DirecTV: Leave Our Set-Top Out of It


DirecTV continues to argue that it should not be subjected to the same Federal Communications Commission regulations that require cable to let retail consumer electronics — like TiVo DVRs — access programming without a separate set-top box.

The satellite-TV giant reiterated in a filing with the FCC last week that it should not be required to open its set-top boxes to allow consumer-electronics manufacturers to sell devices at retail that would be able to access its satellite TV programming along with other sources of video.

In the Dec. 15 filing, DirecTV responded to the FCC's request for input on how Internet-delivered video and pay TV operators' services could be accessed through the same set-top box, and potentially further the national adoption of broadband. Specifically, the agency said it wanted to “spur the development of a retail market for nationally portable video devices that will work across all delivery platforms, including MVPD [multichannel video programming distribution] platforms and broadband-based video platforms.”

The National Cable & Telecommunications Association has long advocated an “all-MVPD solution” that would work across cable, satellite and telco TV — an approach also favored by consumer-interest groups.

NCTA president and CEO Kyle McSlarrow, in a Dec. 4 letter to FCC Media Bureau chief Bill Lake, wrote that despite the fact that the government's mandate requiring pay TV providers to separate security functions in set-tops “applies to all multichannel video programming distributors ('MVPDs'), the burdens imposed by the FCC's rules implementing Section 629 [of the Communications Act] are currently not being imposed on DBS providers, AT&T, and other telco video providers.”

But DirecTV argued that moving to an “all-MVPD” solution would “impose unnecessary costs and would impede, rather than advance, technical innovation.”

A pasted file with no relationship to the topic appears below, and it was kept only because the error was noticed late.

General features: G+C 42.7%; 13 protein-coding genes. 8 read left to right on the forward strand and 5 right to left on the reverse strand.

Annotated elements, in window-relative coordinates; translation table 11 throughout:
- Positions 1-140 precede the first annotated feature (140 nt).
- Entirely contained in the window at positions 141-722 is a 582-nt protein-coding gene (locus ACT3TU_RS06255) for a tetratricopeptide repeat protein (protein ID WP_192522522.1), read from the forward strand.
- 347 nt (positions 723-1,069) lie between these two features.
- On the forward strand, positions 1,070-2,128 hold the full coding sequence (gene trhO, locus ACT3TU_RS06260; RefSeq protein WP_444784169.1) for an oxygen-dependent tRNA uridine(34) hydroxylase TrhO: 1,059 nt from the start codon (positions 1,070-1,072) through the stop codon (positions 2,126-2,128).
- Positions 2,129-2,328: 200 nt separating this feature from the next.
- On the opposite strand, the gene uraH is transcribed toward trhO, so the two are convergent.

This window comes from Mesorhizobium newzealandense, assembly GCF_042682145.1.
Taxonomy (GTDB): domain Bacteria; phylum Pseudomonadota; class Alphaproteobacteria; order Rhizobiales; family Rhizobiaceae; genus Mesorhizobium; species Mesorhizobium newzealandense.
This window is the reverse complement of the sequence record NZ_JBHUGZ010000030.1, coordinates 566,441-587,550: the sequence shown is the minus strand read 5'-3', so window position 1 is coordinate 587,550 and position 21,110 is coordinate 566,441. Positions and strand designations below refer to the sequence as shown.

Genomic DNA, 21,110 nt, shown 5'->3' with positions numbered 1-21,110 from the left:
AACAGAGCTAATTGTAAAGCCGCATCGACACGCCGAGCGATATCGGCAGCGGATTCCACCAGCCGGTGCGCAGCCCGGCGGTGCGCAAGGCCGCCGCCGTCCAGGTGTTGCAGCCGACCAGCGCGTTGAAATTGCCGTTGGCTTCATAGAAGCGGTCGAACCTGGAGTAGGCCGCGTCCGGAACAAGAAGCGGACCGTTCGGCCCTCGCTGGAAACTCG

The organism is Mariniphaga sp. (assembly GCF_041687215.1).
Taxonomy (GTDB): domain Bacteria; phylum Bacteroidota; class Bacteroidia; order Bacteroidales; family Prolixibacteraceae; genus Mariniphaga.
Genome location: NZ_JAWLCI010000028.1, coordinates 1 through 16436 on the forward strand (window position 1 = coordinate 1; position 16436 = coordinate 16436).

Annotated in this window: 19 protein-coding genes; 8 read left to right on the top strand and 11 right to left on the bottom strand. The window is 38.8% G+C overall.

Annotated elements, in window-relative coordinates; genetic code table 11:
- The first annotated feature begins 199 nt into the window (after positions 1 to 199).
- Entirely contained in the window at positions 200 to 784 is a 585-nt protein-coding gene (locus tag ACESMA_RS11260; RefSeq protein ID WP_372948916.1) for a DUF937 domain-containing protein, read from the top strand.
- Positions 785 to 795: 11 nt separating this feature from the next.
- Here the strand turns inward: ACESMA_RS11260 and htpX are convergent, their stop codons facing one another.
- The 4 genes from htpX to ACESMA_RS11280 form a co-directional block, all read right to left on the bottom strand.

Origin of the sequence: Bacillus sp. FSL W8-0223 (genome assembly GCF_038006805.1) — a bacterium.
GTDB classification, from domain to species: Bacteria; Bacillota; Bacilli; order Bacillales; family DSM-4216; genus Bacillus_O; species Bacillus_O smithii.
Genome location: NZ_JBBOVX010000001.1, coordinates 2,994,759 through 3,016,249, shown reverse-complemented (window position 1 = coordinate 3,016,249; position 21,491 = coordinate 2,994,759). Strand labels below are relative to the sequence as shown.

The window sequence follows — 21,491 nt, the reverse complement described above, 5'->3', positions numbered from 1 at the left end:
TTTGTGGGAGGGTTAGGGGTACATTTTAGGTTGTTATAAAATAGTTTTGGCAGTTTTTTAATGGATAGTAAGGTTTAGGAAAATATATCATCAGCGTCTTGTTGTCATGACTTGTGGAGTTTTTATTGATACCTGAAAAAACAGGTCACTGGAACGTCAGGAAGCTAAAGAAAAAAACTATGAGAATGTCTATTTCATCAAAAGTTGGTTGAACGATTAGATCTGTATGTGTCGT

“A rule requiring development of network-agnostic devices that will allow for both MVPD video and Internet access, regardless of the provider and technological platform for each service component, would be cost-prohibitive, time-consuming, and quickly surpassed by newer technology,” DirecTV said.

Under FCC rules, cable operators are required to let retail navigation devices access programming via CableCards, which handle encryption and authentication functions. Satellite TV and Internet-protocol TV operators have been exempt from this requirement.

DirecTV said it should continue to be exempt from the FCC's conditional-access compatibility provisions of the navigation device rules because it uses “multiple manufacturers to develop a number of set-top box models” and there is “competition in the market for DBS equipment”; because its boxes are nationally portable; and because it has an incentive to innovate “in order to pursue additional market share as it competes against providers that offer bundled, two-way services.”

Moreover, using an argument cable operators have used in the past, DirecTV said most customers find leasing to be a better alternative than buying the set-top equipment.

“The low, monthly lease charge avoids large, out-of-pocket expenses for a new DirecTV customer, which had proved to be an impediment to video competition,” the company said.

An all-MVPD solution would also put DirecTV at a disadvantage to cable, it claimed. “Requiring all navigation devices to allow for two-way service fundamentally disadvantages a consumer-friendly, standalone video service (DBS) that is inherently one-way,” DirecTV said.

Meanwhile, DirecTV said, “It is not clear that increasing access to Internet content through MVPDs' set-top boxes will spur broadband adoption.”